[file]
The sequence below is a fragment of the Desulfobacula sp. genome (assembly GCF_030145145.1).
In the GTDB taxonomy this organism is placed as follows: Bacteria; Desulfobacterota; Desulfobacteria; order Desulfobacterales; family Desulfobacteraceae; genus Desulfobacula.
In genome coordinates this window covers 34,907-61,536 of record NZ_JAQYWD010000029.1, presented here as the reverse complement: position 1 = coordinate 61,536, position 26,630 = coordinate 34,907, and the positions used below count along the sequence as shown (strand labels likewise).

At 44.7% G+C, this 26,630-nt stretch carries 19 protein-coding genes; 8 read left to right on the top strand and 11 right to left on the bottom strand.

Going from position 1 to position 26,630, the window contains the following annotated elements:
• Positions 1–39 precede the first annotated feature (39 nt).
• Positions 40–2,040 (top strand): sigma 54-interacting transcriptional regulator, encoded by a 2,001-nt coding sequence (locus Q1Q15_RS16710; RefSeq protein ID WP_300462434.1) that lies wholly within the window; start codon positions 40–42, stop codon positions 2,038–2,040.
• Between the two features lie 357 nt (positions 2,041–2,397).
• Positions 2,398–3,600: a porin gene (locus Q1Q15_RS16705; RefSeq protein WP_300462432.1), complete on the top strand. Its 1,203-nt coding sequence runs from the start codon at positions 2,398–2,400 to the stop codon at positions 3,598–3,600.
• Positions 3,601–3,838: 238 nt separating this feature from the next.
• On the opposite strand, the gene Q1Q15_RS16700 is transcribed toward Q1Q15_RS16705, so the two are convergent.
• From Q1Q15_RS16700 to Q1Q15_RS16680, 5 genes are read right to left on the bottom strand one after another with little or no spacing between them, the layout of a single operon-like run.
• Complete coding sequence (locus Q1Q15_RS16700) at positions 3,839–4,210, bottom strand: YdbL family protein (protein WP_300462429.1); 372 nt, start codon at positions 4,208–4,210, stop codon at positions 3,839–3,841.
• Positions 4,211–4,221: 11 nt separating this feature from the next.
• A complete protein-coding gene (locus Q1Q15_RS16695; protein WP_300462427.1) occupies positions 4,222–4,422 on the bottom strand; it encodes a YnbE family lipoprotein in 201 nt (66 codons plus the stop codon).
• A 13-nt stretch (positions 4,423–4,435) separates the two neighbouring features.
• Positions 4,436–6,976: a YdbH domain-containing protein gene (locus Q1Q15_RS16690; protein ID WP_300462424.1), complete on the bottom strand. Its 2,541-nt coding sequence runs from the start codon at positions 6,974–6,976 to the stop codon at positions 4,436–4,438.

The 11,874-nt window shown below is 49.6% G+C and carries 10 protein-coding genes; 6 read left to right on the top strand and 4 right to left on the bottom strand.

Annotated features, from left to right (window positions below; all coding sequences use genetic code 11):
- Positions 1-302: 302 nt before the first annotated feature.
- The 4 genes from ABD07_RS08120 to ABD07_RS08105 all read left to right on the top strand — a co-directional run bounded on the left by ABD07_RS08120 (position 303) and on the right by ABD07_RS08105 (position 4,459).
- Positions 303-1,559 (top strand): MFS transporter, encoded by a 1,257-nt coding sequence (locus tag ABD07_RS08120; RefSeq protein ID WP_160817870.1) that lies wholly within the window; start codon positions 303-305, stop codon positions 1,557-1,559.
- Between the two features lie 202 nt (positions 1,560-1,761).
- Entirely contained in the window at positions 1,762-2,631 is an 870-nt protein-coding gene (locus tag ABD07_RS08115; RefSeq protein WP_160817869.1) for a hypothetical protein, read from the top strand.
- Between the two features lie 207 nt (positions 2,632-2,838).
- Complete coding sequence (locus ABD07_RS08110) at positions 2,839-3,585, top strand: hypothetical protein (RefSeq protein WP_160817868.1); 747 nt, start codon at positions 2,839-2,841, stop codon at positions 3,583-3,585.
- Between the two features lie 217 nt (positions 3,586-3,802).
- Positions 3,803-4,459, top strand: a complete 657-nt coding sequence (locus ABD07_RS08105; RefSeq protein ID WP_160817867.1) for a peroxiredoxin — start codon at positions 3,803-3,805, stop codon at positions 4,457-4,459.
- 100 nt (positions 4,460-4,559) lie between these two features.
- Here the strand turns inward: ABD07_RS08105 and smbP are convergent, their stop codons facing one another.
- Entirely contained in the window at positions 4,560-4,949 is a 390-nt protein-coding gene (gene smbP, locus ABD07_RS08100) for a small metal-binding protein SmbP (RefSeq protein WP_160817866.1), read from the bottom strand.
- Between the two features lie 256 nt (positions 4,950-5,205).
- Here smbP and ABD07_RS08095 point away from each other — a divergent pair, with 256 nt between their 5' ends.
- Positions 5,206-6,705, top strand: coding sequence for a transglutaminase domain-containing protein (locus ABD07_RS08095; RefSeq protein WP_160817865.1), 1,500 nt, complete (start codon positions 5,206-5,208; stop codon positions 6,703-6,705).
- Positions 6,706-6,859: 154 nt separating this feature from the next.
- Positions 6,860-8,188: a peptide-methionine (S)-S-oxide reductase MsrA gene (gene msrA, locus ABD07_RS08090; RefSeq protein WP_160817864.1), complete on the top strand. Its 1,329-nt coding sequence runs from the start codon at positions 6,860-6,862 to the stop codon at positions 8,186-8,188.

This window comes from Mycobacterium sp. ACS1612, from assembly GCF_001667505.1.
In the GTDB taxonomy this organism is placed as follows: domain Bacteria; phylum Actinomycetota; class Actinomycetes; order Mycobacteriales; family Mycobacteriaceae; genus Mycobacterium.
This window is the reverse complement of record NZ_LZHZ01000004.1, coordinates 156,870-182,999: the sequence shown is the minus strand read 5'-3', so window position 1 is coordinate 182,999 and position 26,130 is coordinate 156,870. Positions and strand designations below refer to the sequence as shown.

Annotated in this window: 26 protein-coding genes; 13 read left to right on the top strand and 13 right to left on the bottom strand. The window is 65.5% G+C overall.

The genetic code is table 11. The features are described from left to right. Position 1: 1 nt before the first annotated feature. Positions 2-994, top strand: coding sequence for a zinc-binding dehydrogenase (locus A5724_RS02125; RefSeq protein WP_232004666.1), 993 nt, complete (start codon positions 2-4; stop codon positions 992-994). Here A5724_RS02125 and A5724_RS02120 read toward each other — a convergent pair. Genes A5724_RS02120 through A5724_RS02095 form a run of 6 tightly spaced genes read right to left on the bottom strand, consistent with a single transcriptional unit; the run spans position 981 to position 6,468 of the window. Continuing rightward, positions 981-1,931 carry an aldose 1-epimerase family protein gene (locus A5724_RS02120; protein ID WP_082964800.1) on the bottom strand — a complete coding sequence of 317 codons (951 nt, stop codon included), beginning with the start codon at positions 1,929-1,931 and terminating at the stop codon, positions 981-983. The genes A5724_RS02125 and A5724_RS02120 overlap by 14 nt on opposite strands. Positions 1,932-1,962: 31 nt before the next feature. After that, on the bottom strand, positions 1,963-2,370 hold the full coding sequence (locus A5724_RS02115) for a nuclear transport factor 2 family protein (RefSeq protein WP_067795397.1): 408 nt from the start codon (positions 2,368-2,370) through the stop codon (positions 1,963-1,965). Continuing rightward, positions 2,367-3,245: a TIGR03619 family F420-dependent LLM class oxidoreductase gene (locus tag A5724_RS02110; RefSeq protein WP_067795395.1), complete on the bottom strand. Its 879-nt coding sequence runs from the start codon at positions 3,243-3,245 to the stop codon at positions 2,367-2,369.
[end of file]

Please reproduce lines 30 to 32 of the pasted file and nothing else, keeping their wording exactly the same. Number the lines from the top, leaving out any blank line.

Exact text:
- Here the strand turns inward: ABD07_RS08105 and smbP are convergent, their stop codons facing one another.
- Entirely contained in the window at positions 4,560-4,949 is a 390-nt protein-coding gene (gene smbP, locus ABD07_RS08100) for a small metal-binding protein SmbP (RefSeq protein WP_160817866.1), read from the bottom strand.
- Between the two features lie 256 nt (positions 4,950-5,205).